Pastor William D. Smart Jr., the president of the Southern Christian Leadership Conference of Southern California, spotted Balazs, and approached him. He later told me about the conversation: “We said, ‘Everyone wants to talk to you and try to resolve these issues.’” Smart recalled Balazs responding, “Well, you don’t know me, but I’m not the guy that they’re painting me out to be.”

A meeting was arranged. Getnick, Balazs, and union representatives convened for the first time, with Pastor Smart serving as mediator. But negotiations stalled; there was no follow-up. Early on Pentecost Sunday, Smart sat down to write his sermon, and was moved to call Balazs.

He told me that he asked Balazs, “Where have you been? What’s going on? We started something; you’re not finishing it.” And Balazs replied, “Well, there’s no excuse,” and bingo: “He made the commitment on that Sunday call that he would meet; he would start the process.” Six months later, they had a deal.

This, Getnick said, “was not at all typical of how these negotiations would typically proceed.” Which, of course, is how you would expect something to go down at Chateau Marmont.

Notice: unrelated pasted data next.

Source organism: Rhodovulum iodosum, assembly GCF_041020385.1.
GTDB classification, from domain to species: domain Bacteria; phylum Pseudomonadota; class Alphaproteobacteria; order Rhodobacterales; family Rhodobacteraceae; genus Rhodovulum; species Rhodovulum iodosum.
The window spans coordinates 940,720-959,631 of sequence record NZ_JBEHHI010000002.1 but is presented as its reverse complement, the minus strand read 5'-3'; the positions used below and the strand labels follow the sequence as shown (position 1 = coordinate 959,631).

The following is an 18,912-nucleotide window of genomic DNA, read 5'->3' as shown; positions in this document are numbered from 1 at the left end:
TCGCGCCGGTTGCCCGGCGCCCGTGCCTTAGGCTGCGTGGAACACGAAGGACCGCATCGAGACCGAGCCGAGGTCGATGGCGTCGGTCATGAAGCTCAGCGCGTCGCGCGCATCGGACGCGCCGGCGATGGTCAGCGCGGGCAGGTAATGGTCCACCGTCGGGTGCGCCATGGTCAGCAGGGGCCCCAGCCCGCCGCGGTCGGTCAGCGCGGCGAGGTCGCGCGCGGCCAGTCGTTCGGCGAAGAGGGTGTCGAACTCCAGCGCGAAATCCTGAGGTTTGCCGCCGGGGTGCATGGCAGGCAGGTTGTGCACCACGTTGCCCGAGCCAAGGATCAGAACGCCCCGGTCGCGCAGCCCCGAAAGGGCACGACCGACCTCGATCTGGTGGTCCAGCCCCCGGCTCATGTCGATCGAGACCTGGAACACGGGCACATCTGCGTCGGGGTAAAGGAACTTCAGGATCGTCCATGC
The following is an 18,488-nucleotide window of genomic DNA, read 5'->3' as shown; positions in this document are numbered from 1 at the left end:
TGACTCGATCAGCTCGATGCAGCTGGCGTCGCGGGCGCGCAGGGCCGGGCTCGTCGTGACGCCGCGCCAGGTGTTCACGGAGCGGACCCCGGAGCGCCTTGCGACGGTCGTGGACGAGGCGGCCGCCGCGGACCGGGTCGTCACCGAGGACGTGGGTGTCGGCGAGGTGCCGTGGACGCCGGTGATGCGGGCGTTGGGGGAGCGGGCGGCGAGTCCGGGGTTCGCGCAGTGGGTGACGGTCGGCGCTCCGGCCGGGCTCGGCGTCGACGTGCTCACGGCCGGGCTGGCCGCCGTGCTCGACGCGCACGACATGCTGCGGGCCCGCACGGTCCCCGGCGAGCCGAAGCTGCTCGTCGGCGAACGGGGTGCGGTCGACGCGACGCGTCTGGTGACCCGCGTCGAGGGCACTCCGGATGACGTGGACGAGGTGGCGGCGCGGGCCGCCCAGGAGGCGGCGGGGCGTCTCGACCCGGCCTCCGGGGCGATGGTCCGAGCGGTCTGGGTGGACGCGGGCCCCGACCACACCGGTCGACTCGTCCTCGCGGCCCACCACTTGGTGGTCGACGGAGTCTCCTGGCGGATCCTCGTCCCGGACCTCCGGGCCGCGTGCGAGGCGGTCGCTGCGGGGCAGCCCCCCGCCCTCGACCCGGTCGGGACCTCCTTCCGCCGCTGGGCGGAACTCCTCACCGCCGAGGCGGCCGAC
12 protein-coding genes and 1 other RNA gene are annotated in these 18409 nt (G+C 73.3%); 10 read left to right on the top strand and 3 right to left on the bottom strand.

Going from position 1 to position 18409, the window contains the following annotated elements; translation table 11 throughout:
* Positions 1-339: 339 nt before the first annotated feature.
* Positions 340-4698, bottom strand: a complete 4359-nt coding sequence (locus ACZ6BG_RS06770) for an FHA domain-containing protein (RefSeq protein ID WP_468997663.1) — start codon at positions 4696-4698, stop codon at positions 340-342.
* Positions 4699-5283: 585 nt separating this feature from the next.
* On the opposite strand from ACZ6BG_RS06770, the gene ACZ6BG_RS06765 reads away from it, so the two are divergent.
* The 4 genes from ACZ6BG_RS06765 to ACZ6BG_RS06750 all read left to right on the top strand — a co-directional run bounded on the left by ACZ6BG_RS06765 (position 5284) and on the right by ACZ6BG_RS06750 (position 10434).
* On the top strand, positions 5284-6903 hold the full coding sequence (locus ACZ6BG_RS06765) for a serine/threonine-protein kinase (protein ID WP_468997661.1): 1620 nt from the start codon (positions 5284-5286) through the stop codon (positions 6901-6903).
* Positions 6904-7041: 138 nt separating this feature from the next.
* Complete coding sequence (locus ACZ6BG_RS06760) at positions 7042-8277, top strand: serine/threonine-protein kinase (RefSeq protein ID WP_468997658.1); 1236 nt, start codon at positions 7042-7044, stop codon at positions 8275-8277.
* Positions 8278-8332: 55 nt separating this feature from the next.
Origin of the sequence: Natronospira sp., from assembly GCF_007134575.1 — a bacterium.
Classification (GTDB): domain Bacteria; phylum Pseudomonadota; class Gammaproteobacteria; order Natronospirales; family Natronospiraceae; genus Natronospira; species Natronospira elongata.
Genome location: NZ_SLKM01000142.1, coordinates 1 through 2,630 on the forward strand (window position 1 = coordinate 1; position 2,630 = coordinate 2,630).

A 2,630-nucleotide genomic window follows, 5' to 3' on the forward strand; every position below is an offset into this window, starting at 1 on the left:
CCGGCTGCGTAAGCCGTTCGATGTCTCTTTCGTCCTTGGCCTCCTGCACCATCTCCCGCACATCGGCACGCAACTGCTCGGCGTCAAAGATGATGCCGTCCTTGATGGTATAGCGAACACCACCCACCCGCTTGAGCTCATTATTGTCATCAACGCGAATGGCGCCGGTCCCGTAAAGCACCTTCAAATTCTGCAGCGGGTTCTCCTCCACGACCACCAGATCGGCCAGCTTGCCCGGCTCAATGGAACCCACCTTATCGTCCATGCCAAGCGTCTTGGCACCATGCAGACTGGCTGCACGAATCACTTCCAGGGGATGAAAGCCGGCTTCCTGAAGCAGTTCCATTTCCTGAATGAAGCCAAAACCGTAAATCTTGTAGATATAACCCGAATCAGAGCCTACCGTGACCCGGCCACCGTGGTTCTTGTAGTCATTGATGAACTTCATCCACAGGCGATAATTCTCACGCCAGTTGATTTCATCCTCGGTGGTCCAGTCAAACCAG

I would like to think that the agreement will serve as a model for other luxury businesses—and certainly the hotel industry is watching—but I’m skeptical. Yes, the dogged commitment of workers and organizers is what brought injustices at Chateau Marmont to light. But this happy ending ultimately depended on the whims of one very wealthy man. One who—luckily—happened to be a Boomer with a soft spot for clergymen, Martin Luther King Jr., and the Southern Christian Leadership Conference. Yesterday, Jeff Bezos wanted to be a media mogul; today, a sports impresario. This whole thing could have easily gone a different way.

I also couldn’t help wondering how much the contract will change workers’ experience on the job. They’re better-compensated; they have retirement benefits and other protections. But the agreement does little to shield them from entitled or inebriated guests. It did what I used to do: It threw money at the problem.

This morning at the Chateau there will still be vomit to clean up from last night’s rager. Tonight, or the next, there will still be ass grabs by Hollywood honchos. I’m not sure whether a great place for the wealthy can ever be a great place for those who serve them. In a business where the key word is yes, unions can police employers, but the whole point of a luxury experience is that no one polices the guests.